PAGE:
I cleared away the used Roy’s Coffee House paper cups I had collected over the week, then painstakingly sorted through multiple yellow pads filled with “To Do” lists related to my new job program managing for a startup telecommunications company. By and by I revealed my desk, which had become messy over the last few days. Ahhh. That felt nice. I had spent the week collecting things on my desk haphazardly, knowing I would need them at some point. Now, just the right things were left: one yellow pad with an updated action items list, one pen, a water bottle, and a neat stack of purchase orders.
Unwittingly, a thought popped into my head that good writing was like this too: carefully choreographed scenes revealing essential ingredients needed to create a setting and push a story forward.
Then I thought about the semantics we use to describe this process and noted therein was the problem. Instead of thinking from the perspective of “building a scene,” we might become better writers if we imagine we are unveiling a scene to our reader.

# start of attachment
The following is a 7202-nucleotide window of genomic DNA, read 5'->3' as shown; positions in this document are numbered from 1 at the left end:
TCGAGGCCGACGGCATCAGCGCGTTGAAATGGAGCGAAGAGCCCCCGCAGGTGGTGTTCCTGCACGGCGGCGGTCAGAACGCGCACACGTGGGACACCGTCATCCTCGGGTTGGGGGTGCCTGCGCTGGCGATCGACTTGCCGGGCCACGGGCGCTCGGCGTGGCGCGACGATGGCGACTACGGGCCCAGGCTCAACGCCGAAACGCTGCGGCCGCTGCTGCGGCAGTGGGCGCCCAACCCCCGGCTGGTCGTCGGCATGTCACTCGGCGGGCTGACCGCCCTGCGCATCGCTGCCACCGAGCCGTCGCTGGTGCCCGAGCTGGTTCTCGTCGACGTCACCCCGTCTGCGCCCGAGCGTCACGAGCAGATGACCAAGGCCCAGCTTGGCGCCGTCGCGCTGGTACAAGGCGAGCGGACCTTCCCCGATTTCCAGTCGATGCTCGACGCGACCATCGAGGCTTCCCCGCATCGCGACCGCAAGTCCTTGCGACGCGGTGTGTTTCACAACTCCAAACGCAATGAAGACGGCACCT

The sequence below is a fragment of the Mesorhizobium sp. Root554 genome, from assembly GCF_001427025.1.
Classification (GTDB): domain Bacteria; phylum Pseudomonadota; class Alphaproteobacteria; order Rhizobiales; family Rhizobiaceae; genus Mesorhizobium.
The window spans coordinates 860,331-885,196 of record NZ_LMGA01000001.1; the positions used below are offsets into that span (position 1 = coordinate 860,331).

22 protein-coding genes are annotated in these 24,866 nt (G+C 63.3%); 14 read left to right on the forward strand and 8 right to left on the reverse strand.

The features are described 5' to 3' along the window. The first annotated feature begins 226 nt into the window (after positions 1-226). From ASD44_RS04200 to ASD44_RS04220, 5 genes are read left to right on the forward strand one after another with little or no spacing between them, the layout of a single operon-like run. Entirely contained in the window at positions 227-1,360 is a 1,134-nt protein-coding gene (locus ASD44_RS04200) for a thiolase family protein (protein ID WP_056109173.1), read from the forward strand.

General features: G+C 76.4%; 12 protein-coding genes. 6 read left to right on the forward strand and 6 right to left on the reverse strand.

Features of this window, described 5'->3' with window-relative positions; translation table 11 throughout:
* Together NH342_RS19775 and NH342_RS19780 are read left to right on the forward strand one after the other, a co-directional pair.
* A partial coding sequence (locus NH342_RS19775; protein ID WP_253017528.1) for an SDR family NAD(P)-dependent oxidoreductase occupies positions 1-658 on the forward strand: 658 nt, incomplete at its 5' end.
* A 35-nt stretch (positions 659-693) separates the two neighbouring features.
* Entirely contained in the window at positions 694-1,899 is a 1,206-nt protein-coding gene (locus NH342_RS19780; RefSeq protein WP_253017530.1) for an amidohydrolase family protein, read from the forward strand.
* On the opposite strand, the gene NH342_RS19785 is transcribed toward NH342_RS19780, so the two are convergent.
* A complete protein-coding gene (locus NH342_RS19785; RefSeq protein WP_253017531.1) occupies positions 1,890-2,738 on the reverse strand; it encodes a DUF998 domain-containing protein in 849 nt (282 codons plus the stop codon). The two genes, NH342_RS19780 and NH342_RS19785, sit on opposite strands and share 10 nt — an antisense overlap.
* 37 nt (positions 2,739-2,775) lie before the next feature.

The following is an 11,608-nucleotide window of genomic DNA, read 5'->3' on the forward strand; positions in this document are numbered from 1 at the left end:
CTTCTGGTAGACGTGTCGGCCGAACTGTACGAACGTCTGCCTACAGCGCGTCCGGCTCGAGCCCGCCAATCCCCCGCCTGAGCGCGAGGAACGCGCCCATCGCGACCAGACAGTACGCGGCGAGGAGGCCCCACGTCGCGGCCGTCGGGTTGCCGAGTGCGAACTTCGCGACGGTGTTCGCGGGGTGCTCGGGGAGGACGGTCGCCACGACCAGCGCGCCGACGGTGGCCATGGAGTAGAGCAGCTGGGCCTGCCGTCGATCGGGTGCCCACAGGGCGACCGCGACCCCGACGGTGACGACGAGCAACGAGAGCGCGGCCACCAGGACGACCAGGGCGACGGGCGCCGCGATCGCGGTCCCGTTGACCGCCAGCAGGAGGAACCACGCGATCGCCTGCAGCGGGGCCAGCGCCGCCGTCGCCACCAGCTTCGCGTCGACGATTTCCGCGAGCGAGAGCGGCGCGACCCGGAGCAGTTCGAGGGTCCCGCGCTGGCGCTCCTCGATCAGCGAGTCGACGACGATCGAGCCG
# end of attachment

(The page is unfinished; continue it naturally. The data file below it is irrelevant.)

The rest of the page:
There you are, facing a blank page to which you must add words. Stop. Rearrange your thinking. See the scene in your mind’s eye. Now imagine, as you write, that each word or phrase you put on the page is designed to reveal more of that scene to your reader, slowly disclosing bits and pieces of critical content. Some words will show teasers of a physical description (not too much at once), others will lay bare the thoughts and feelings motivating a character.
Ultimately, we writers are not scene builders at all, but rather striptease artists, using our words to reveal the very essence—the naked truth—of what we want our readers to take away, and, perhaps in the process, baring a bit of ourselves as well.